Tuesday, May 12, 2020

Defensive coups in the trump suit

Recently, my partner Ethan Wood and I were the hapless victims of a clever defensive play by Andy Goodman, playing with Chris Compton:


The scene was the "Social Distancing Pairs," a side game in the first online regional tournament set up by the ACBL. We got to a good contract, 3♠ by South. Follow the play. At trick 4, Ethan took the percentage trump finesse (to the T9). Knowing that he was only "entitled" to one trump trick anyway, Andy realized that a little subterfuge might just get him two--and, more importantly perhaps--upset the timing of the whole hand. So, he won with the K, exiting with a heart (all the better to have the "winning" trump finesse taken a second time). Ethan played another spade towards his hand. When Chris followed low, there was still the J and 6 out against him. The jack was of course "known" to be in the East hand. Playing the T would "obviously" allow him to pick up the suit, whereas playing the queen (if he foresaw a problem) would in any case necessitate another finesse which, admittedly, could probably be achieved successfully assuming Chris had three hearts.

But, seriously, who in their right mind would play the queen (or ace) here?

Of course, Andy now disrupted the whole hand by putting Ethan again in dummy where a diamond could no longer be finessed. The result? 98% for them, 2% for us.

My own play in a friendly team match a couple of days ago was less spectacular but equally effective. Playing a team game with friends (I've made the players anonymous), I was faced with the situation of what looked like a cold contract by my RHO. In fact, he's making six. What could I do to disrupt things? Follow the play:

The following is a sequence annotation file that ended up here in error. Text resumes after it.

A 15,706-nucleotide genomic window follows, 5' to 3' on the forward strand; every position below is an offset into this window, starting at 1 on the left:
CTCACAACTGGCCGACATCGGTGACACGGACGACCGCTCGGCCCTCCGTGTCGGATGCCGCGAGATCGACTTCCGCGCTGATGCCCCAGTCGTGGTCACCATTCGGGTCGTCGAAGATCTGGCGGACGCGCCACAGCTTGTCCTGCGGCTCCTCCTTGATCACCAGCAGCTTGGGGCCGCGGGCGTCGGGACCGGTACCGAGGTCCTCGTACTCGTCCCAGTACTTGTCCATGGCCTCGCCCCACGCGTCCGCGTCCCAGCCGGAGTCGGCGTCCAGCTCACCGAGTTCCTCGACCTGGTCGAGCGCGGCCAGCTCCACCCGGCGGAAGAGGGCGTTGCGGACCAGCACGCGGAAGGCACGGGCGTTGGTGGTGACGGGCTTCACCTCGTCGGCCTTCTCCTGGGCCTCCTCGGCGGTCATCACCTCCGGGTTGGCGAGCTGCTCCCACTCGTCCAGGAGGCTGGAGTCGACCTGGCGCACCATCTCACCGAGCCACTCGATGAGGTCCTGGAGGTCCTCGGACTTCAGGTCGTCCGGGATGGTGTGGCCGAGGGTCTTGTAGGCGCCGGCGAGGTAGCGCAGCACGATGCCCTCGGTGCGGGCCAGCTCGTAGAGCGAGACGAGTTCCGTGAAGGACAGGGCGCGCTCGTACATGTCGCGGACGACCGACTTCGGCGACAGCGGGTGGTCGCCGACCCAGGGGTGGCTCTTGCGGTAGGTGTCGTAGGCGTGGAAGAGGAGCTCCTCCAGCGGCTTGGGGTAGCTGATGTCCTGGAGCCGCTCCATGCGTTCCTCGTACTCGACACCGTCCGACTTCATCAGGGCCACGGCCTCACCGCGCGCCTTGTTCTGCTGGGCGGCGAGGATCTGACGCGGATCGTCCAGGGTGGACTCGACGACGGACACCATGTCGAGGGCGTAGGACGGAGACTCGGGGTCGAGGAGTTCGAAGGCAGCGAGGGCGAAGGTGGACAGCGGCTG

Again, declarer did something entirely normal. He could have made the contract with two overtricks at any time after my duck. When I did win the trump queen, the contract was still cold but I think declarer probably credited me with having started with Q972 in which case, he might end up down 2 if I had a fourth heart. I think what happened is that declarer was now off balance and, while he could have steadied himself by drawing both the last trumps, it can be hard to recover when all your earlier assumptions have been invalidated.

BTW, both sides missed 7NT on this hand but our teammates were in a safe 3NT for an 11 IMP gain.

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